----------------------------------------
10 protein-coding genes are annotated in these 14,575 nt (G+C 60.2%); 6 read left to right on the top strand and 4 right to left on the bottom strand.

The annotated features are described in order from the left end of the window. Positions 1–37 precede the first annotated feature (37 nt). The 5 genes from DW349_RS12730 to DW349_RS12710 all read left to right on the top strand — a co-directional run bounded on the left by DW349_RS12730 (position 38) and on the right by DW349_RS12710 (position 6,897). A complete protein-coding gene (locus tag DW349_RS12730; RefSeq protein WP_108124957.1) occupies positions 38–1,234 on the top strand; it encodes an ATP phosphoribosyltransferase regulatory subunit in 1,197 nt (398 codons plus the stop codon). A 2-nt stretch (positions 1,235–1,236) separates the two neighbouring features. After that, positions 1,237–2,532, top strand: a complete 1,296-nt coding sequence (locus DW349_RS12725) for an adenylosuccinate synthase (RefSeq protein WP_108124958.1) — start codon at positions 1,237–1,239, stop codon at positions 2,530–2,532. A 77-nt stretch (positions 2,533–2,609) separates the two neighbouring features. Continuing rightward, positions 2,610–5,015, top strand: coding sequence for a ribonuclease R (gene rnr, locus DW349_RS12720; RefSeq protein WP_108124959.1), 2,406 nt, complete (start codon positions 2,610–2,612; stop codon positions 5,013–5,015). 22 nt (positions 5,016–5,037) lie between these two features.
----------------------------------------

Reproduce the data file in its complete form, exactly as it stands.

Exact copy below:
10 protein-coding genes are annotated in these 14,575 nt (G+C 60.2%); 6 read left to right on the top strand and 4 right to left on the bottom strand.

The annotated features are described in order from the left end of the window. Positions 1–37 precede the first annotated feature (37 nt). The 5 genes from DW349_RS12730 to DW349_RS12710 all read left to right on the top strand — a co-directional run bounded on the left by DW349_RS12730 (position 38) and on the right by DW349_RS12710 (position 6,897). A complete protein-coding gene (locus tag DW349_RS12730; RefSeq protein WP_108124957.1) occupies positions 38–1,234 on the top strand; it encodes an ATP phosphoribosyltransferase regulatory subunit in 1,197 nt (398 codons plus the stop codon). A 2-nt stretch (positions 1,235–1,236) separates the two neighbouring features. After that, positions 1,237–2,532, top strand: a complete 1,296-nt coding sequence (locus DW349_RS12725) for an adenylosuccinate synthase (RefSeq protein WP_108124958.1) — start codon at positions 1,237–1,239, stop codon at positions 2,530–2,532. A 77-nt stretch (positions 2,533–2,609) separates the two neighbouring features. Continuing rightward, positions 2,610–5,015, top strand: coding sequence for a ribonuclease R (gene rnr, locus DW349_RS12720; RefSeq protein WP_108124959.1), 2,406 nt, complete (start codon positions 2,610–2,612; stop codon positions 5,013–5,015). 22 nt (positions 5,016–5,037) lie between these two features.